Combat child obesity with a home-cooked meal

Filed under: Nutrition: Health, Medical Conditions, In The News, Mealtime

I'm one of those moms that cares a lot about the food my family eats. Even as food costs rise, we've cut back in other areas in our budget so that we can continue to buy organic and locally grown meat and produce.

But by far, the most important thing I do to ensure that my family eats healthy, well-balanced meals is to COOK. That is why I found myself particularly peeved as I read a Time Magazine cover story entitled "How America's Children Packed on the Pounds."

In summing up the answer to the dilemma presented in the cover story title, the author describes "a long multifront war" on childhood obesity as such: "Parents are fighting it in the home....... Policymakers are fighting it as they study the growing body of research..... Doctors are fighting it as they deal daily with the ills associated with childhood obesity. And perhaps most important, teachers, mentors, and public role models are fighting it as they help kids navigate a culture that fosters fat but idealizes thin....".

Teachers, mentors, and public role models are the most important front in this war??!! I have a serious problem with the assigned hierarchy. In fact, this mentality, which inevitably leads to millions of wasted tax dollars, makes my blood boil!

A child's food preferences, habits, and his/her relationship with food are determined at HOME. Teachers, mentors, and public role models (whatever that means) can do precious little once the mold is set.

If America thinks that real solutions to childhood obesity lie in government campaigns such as the $125 million "VERB" campaign aimed at preteens and featuring Miley Cyrus, they are either grossly naive or, more likely, in serious denial. The campaign's budget was eventually slashed, which Time Magazine described as the government "dropping the ball."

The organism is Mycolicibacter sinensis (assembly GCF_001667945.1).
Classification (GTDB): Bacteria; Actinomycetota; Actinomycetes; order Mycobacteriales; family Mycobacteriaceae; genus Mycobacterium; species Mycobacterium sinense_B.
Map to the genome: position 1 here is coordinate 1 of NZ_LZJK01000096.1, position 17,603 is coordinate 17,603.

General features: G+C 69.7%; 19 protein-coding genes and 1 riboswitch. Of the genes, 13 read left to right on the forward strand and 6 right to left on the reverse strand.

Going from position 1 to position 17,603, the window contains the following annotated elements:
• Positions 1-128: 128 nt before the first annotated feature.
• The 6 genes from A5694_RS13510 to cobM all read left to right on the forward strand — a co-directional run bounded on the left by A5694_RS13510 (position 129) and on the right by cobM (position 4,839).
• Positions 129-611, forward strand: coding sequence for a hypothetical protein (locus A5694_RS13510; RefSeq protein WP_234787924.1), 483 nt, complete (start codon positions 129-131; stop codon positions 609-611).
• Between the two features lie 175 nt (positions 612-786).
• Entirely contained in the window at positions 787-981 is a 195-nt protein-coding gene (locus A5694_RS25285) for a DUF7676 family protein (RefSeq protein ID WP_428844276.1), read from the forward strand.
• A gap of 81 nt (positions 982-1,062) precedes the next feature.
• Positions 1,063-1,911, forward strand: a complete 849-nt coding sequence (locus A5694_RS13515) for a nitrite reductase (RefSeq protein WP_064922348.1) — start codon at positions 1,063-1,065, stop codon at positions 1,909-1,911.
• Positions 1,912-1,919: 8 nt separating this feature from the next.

Actually, parents are the ones "dropping the ball." We don't need another million-dollar government study to figure out that childhood obesity increased at about the same time that the once sacred family meal became optional and even non-existent in some homes.

If your child is a latch-key kid who heats up his dinner in the microwave or if eating take-out in the car on the way to soccer practice has replaced good food and conversation around the family table, you may have a genuinely good reason for your family's meal arrangements. And that's fine by me.

My problem is not with your particular arrangement (to each his own), but rather with our national denial. We blame McDonalds, school lunches, commercials, video games, the government -- the list goes on.

To combat childhood obesity, kids don't need government funded celebrity campaigns or mentors as much as they need parents who take the time to plan and cook nutritious meals that family members are expected to attend.

Why do we insist on complicating things so much? It's the family meal, stupid.

For more information about Rachel, visit her website at

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AdviceMama Says:
Start by teaching him that it is safe to do so.